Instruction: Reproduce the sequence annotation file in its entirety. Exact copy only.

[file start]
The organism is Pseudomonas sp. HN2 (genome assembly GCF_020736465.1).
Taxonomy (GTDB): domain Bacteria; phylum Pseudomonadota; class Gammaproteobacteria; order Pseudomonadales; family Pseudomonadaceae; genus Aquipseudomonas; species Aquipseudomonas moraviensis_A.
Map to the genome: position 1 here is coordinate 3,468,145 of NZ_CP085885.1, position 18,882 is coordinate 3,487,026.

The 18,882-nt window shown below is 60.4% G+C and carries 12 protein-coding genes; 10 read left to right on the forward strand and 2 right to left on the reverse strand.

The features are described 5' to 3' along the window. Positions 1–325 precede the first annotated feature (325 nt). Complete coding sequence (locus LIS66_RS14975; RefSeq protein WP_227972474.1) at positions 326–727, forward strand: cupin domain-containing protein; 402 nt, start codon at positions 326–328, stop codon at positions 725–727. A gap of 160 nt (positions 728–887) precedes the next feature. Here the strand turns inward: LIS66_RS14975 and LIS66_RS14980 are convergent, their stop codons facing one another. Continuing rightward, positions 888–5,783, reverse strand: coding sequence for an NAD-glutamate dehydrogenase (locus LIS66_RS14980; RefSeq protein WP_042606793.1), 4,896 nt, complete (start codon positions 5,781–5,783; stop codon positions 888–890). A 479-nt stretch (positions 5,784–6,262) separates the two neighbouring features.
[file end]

The organism is Pseudomonas sp. HN2 (genome assembly GCF_020736465.1).
Taxonomy (GTDB): domain Bacteria; phylum Pseudomonadota; class Gammaproteobacteria; order Pseudomonadales; family Pseudomonadaceae; genus Aquipseudomonas; species Aquipseudomonas moraviensis_A.
Map to the genome: position 1 here is coordinate 3,468,145 of NZ_CP085885.1, position 18,882 is coordinate 3,487,026.

The 18,882-nt window shown below is 60.4% G+C and carries 12 protein-coding genes; 10 read left to right on the forward strand and 2 right to left on the reverse strand.

The features are described 5' to 3' along the window. Positions 1–325 precede the first annotated feature (325 nt). Complete coding sequence (locus LIS66_RS14975; RefSeq protein WP_227972474.1) at positions 326–727, forward strand: cupin domain-containing protein; 402 nt, start codon at positions 326–328, stop codon at positions 725–727. A gap of 160 nt (positions 728–887) precedes the next feature. Here the strand turns inward: LIS66_RS14975 and LIS66_RS14980 are convergent, their stop codons facing one another. Continuing rightward, positions 888–5,783, reverse strand: coding sequence for an NAD-glutamate dehydrogenase (locus LIS66_RS14980; RefSeq protein WP_042606793.1), 4,896 nt, complete (start codon positions 5,781–5,783; stop codon positions 888–890). A 479-nt stretch (positions 5,784–6,262) separates the two neighbouring features.